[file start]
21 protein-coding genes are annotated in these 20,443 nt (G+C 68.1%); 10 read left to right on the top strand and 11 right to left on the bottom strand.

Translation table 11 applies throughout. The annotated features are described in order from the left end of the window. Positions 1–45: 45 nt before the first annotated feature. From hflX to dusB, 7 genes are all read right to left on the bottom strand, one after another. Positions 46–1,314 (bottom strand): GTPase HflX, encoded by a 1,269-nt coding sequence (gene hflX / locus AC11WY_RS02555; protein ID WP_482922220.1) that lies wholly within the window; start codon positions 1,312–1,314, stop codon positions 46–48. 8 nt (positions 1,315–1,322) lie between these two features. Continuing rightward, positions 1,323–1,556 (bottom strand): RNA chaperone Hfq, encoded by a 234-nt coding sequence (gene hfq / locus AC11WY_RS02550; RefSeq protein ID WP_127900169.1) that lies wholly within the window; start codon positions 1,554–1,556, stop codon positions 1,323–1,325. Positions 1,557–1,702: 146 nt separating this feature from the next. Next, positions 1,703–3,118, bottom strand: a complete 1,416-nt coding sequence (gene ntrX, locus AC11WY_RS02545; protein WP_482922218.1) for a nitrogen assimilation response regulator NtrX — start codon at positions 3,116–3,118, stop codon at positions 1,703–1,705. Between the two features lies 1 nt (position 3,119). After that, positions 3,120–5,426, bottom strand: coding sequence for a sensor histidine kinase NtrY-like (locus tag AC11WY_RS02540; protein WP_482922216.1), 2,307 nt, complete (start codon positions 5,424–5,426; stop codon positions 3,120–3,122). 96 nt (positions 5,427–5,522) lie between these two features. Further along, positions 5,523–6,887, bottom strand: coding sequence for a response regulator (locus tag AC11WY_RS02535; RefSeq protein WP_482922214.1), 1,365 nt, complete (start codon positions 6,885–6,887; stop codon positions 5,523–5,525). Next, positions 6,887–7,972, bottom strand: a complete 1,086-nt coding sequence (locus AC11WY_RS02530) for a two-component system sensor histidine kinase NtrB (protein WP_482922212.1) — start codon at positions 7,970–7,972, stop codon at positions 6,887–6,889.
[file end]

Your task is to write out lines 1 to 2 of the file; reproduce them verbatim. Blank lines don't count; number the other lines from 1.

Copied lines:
21 protein-coding genes are annotated in these 20,443 nt (G+C 68.1%); 10 read left to right on the top strand and 11 right to left on the bottom strand.

Translation table 11 applies throughout. The annotated features are described in order from the left end of the window. Positions 1–45: 45 nt before the first annotated feature. From hflX to dusB, 7 genes are all read right to left on the bottom strand, one after another. Positions 46–1,314 (bottom strand): GTPase HflX, encoded by a 1,269-nt coding sequence (gene hflX / locus AC11WY_RS02555; protein ID WP_482922220.1) that lies wholly within the window; start codon positions 1,312–1,314, stop codon positions 46–48. 8 nt (positions 1,315–1,322) lie between these two features. Continuing rightward, positions 1,323–1,556 (bottom strand): RNA chaperone Hfq, encoded by a 234-nt coding sequence (gene hfq / locus AC11WY_RS02550; RefSeq protein ID WP_127900169.1) that lies wholly within the window; start codon positions 1,554–1,556, stop codon positions 1,323–1,325. Positions 1,557–1,702: 146 nt separating this feature from the next. Next, positions 1,703–3,118, bottom strand: a complete 1,416-nt coding sequence (gene ntrX, locus AC11WY_RS02545; protein WP_482922218.1) for a nitrogen assimilation response regulator NtrX — start codon at positions 3,116–3,118, stop codon at positions 1,703–1,705. Between the two features lies 1 nt (position 3,119). After that, positions 3,120–5,426, bottom strand: coding sequence for a sensor histidine kinase NtrY-like (locus tag AC11WY_RS02540; protein WP_482922216.1), 2,307 nt, complete (start codon positions 5,424–5,426; stop codon positions 3,120–3,122). 96 nt (positions 5,427–5,522) lie between these two features. Further along, positions 5,523–6,887, bottom strand: coding sequence for a response regulator (locus tag AC11WY_RS02535; RefSeq protein WP_482922214.1), 1,365 nt, complete (start codon positions 6,885–6,887; stop codon positions 5,523–5,525). Next, positions 6,887–7,972, bottom strand: a complete 1,086-nt coding sequence (locus AC11WY_RS02530) for a two-component system sensor histidine kinase NtrB (protein WP_482922212.1) — start codon at positions 7,970–7,972, stop codon at positions 6,887–6,889.